Zulgad: Vikings' plan means there is no reason to rush Adrian Peterson
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One can debate the way that Minnesota Vikings general manager Rick Spielman has gone about rebuilding the team's roster.
If Spielman's plan of almost completely tearing the roster down to build it back up works, he will be heralded as a genius in a few years. If it doesn't work, then the Vikings are in for a long run of futility that will cost coach Leslie Frazier his job and also could result in Spielman's demise.
No matter what comes of the "Spielman Plan," there is little doubt that the 2012 Vikings are in for another long season. The issue was that last season the Vikings went 3-13 and had little to show for it other than the fact that rookie quarterback Christian Ponder was able to make 10 starts.
This season the Vikings might be lucky to win four or five games, but the message from Winter Park after each defeat will be that progress was made with each game.
But as the "Spielman Plan" unfolds there is one other thing that has become extremly clear: There is absolutely no reason to put Pro Bowl running back Adrian Peterson back on the field until everyone is absolutely sure he is 100 percent ready to go.
Not 98 percent. Not 99 percent. One-hundred percent.
Look at the makeup of this Vikings roster and common sense tells you there is no justification for risking Peterson's health and the recovery of his left knee.
So far the Vikings have been spot on with how they have handled Peterson as he attempts to return from two torn ligaments in the knee.
Peterson had no interest in starting training camp on the active/physically-unable-to-perform list and even threatened to fight it. The Vikings brass, however, convinced him upon his arrival in Mankato that that would be the best thing for everyone involved.
The ultra-competitive, ultra-driven Peterson went along with it.
Peterson next set his sights on playing in a preseason game and the Vikings played along with him. The Vikings then sat Peterson down again and explained to him it would be best to wait.
Peterson appeared less than thrilled with this but went along with it.
Peterson has now set his sights (in a big way) on playing in the regular-season opener next Sunday against Jacksonville.
Frazier and the Vikings have been noncommittal on this subject, and last week Frazier said that it would be a "game-time decision" on whether Peterson will get the nod.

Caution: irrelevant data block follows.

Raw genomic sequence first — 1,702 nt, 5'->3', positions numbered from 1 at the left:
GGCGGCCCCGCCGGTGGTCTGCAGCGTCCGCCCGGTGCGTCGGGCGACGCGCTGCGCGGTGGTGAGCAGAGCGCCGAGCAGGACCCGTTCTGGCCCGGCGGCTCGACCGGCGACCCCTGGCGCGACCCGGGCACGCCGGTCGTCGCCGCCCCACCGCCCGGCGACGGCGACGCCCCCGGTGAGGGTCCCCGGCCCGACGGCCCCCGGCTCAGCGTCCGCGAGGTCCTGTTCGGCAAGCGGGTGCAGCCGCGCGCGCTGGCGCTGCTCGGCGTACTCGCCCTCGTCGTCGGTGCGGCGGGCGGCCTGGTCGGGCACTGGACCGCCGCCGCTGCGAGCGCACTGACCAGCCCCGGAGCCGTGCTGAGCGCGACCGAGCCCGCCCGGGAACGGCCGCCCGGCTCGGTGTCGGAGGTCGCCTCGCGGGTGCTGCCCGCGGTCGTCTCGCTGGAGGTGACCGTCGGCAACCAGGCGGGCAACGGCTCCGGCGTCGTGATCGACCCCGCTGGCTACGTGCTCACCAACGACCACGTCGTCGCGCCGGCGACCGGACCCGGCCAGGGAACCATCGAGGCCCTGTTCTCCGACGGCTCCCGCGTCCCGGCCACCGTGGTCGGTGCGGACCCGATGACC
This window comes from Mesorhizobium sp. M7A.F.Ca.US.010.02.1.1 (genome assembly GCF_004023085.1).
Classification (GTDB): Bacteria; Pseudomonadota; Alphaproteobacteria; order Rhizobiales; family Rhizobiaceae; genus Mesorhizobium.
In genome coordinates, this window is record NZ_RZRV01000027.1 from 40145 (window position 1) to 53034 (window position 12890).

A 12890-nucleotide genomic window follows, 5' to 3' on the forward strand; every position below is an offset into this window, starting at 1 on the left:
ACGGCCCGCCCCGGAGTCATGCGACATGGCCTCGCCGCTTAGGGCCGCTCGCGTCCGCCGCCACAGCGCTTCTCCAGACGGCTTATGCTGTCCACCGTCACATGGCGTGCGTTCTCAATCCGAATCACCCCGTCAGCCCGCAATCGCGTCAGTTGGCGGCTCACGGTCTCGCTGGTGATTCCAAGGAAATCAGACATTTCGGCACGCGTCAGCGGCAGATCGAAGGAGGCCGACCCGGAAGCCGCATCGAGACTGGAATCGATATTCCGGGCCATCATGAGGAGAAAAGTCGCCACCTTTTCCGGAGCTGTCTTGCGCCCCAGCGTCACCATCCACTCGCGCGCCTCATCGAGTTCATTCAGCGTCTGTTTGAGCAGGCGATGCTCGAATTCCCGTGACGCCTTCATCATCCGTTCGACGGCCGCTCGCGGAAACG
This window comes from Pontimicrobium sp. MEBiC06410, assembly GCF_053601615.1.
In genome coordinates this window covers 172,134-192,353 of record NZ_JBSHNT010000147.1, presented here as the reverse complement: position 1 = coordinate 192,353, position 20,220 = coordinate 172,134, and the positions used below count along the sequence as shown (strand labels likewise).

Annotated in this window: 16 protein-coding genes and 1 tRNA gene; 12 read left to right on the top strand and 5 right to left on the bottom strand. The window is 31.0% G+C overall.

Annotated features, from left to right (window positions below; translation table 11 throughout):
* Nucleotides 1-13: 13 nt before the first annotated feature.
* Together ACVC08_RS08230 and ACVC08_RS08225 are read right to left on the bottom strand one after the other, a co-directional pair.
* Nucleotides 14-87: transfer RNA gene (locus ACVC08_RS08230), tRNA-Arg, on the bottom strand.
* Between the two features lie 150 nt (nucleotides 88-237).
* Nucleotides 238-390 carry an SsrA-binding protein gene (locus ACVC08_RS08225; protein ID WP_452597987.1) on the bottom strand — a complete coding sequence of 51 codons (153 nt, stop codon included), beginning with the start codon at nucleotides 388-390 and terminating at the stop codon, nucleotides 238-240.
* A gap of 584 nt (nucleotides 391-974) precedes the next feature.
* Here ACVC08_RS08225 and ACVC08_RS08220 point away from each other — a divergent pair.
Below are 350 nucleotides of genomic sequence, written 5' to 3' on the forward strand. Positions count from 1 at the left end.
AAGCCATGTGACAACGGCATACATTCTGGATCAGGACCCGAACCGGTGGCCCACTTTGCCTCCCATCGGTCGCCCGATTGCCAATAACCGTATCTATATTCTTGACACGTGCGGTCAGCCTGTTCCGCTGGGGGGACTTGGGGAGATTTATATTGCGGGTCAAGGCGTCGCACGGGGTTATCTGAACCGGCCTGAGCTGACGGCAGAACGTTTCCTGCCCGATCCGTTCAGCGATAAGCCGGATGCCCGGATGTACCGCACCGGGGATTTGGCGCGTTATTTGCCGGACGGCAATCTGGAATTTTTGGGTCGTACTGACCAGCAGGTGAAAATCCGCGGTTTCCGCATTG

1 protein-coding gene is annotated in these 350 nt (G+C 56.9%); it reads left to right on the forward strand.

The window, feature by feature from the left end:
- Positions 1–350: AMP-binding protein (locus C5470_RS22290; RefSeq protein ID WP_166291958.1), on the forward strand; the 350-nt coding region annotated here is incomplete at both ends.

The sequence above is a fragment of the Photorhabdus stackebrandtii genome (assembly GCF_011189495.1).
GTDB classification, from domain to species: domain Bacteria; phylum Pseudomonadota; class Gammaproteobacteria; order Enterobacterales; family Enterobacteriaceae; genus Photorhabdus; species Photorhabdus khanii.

The assumption among many is that Peterson indeed will suit up and play, although Toby Gerhart will get the majority of the carries.
But the Vikings handling of Peterson when it comes to the Jacksonville game has been consistent with how they have handled everything else in his recovery and that means two things.
One, a decision likely already has been made about whether he will play, and two, the Vikings aren't going to come out and say a word about that decision too soon because they know there is absolutely no reason to upset Peterson any earlier than necessary.
The Vikings have done a masterful job of trying to keep Peterson's spirits up and not deflate him. He has put in countless hours and worked feverishly all offseason to recover from the torn anterior cruciate and medial collateral ligaments he suffered last Dec. 24 at Washington.
As with everything Peterson does, his goal is to set a new standard for the recovery from this type of injury. Perhaps it might be worth pushing things a bit if this Vikings team was considered one of the NFC's best and desperately needed one of the NFL's best running backs.
But that isn't close to being the case and those that make the decisions for the Vikings are fully aware of this fact. Plus, the Vikings are paying Peterson $36 million in guarantees as part of the seven-year contract they signed him to last September. That is even more reason to proceed with caution.
Just as Spielman's decisions with this roster have everything to do with the future and little to do with the present, the decision on how to handle Peterson is going to have everything to do with trying to be sure that when he does return he can be as effective as possible.
And the reality is that it will be far more important to have an effective Peterson from day one of the 2013 season than it will be to have him contribute in 2012. Peterson isn't going to be able to save this year's edition of the Vikings no matter what he does.
Peterson also has to understand - no matter how impatient he might be - that because of when he was hurt that he only missed one regular-season game because of it.
He underwent surgery on Dec. 31 for an injury that usually requires anywhere from six to nine months for recovery. Peterson is at just over eight months at this point.
Could he play against the Jaguars? Sure. Does he want to? Absolutely. But is it going to make a difference in the grand scheme of things whether he returns in Week 1 or Week 3? Nope.
And given the surrounding cast Peterson will have around him when he does return, the Vikings' brass can't be faulted if it continues to take a cautious approach with one of its biggest and most important investments.